The British pole vault record-holder looks at how to turn negative experiences into more positive ones
Athletes often have to overcome numerous setbacks in their careers, whether they be injuries or loss of form. European bronze medal-winning pole vaulter and two-time Olympian Holly Bradshaw and sports psychologist Damian Keil of Manchester Metropolitan University take a look at the process of coping with adversity. Is it really a case of what doesn’t break you makes you stronger?
Holly Bradshaw: problems have brought positive change
It’s safe to say I am a better athlete now, than I was six years ago. This isn’t an unusual statement and in fact any athlete should really experience the same thing. Consistent progression is what athletes strive for.
However, since 2012 I have sustained four major injuries and setbacks, which have forced me to take long periods out of the sport. Over the last six years I have missed major championships and my performance progression has slowed due to months of little training.
Yet because of this I am so much stronger psychologically and physically, my pole vault technique is so much better and I feel like I have developed in many different ways as a person.
Inspiration for research
This curious scenario gave me the idea for my university dissertation project. As part of my sport science distance learning degree with Manchester Metropolitan University, I have been able to study this area in greater depth and discover whether other elite athletes experience similar setbacks, yet develop into better athletes and people. This article is a summary of that project.
What is adversity?
Adversity has been defined in multiple ways across the research literature. However, for our particular piece of research, adversity was defined as:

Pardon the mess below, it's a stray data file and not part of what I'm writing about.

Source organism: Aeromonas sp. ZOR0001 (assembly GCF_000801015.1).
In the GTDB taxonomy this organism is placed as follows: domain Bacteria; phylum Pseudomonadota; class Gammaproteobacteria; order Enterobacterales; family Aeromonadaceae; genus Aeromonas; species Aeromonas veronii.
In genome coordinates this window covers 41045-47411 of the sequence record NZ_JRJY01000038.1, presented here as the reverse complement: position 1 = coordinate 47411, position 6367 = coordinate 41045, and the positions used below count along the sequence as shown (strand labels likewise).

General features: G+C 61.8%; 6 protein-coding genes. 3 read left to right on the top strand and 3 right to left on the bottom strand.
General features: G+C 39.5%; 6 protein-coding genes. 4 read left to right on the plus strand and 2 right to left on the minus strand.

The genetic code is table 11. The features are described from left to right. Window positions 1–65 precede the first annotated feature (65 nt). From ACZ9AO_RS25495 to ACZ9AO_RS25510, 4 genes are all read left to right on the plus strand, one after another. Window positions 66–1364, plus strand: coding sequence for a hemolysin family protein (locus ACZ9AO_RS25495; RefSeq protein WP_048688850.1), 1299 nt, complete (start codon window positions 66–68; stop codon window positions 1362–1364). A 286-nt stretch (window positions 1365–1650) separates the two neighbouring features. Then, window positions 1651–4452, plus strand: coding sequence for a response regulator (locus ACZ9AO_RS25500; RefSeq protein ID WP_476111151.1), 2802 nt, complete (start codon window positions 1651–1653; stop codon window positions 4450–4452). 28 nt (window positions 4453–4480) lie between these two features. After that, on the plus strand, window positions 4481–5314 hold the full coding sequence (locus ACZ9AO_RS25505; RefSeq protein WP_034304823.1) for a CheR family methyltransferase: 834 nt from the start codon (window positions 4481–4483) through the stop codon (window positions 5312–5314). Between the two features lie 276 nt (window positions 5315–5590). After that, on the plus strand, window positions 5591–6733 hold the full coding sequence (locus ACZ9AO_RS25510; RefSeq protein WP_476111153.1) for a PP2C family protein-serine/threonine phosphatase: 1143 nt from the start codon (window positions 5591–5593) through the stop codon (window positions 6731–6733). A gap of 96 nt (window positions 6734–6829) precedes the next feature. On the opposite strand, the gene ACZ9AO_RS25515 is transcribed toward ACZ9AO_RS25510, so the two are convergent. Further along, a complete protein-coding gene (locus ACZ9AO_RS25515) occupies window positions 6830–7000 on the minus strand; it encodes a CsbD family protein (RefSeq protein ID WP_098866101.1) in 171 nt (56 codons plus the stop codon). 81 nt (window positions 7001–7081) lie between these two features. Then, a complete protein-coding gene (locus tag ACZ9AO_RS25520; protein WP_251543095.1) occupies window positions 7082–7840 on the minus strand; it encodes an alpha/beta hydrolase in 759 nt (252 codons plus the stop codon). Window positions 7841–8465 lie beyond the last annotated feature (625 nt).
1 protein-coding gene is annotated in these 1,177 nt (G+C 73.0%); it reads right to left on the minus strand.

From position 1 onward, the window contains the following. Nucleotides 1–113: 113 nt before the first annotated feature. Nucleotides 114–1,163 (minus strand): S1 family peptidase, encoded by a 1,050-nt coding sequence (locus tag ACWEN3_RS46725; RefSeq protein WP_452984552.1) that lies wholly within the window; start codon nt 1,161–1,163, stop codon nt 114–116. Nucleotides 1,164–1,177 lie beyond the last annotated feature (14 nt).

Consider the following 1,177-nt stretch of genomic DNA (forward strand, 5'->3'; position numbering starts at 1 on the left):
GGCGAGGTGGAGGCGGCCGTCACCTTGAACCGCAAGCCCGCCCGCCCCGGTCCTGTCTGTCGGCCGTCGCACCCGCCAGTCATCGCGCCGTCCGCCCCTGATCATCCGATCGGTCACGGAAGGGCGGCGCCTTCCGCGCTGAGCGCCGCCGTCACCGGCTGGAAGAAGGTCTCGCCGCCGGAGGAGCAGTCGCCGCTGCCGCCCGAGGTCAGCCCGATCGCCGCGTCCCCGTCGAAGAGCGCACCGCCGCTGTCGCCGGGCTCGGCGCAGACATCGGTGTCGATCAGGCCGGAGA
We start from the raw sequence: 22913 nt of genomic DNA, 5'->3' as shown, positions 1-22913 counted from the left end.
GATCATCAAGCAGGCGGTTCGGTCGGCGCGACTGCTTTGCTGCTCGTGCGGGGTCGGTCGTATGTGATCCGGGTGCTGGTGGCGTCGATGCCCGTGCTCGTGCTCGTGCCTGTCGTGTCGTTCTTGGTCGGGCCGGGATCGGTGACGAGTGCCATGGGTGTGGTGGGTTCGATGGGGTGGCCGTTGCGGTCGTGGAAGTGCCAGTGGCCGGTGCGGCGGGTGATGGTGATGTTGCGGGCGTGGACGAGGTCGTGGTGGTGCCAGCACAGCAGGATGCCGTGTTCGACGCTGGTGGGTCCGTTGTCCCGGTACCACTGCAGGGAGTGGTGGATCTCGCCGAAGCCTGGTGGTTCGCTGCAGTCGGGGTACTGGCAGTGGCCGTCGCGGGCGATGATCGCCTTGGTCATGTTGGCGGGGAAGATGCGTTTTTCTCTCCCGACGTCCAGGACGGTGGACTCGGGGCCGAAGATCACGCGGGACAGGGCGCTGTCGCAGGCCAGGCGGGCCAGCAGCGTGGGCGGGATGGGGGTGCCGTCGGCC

Someone experiencing negative events (trauma, misfortune, distress, tragic events), which result in an individual having to experience adjustment difficulties in their life (1).
What happens to a person following adversity, frequently known as adversarial growth, has become a popular line of investigation. Within wider psychology literature positive changes have been reported when individuals experience demanding situations.
Few research papers have investigated this in elite sport, however, therefore more is needed to understand if and how elite athletes experience this.
Interviews with Olympians
Four Olympic athletes were interviewed to see if they encountered adversity and how it affected their sporting life and performance. Before the interview a timeline was completed, where each athlete was asked to plot their highs and lows over a period of their choosing.
The interview questions were directed toward understanding the highlighted adverse experiences and whether a positive or negative impact occurred subsequently. Each interview was audio recorded, transcribed and then analysed in depth.
Confidentiality was of paramount importance, therefore false names were randomly assigned to each of the four athletes – “Lisa”, “Kim”, “Sam” and “Tony”.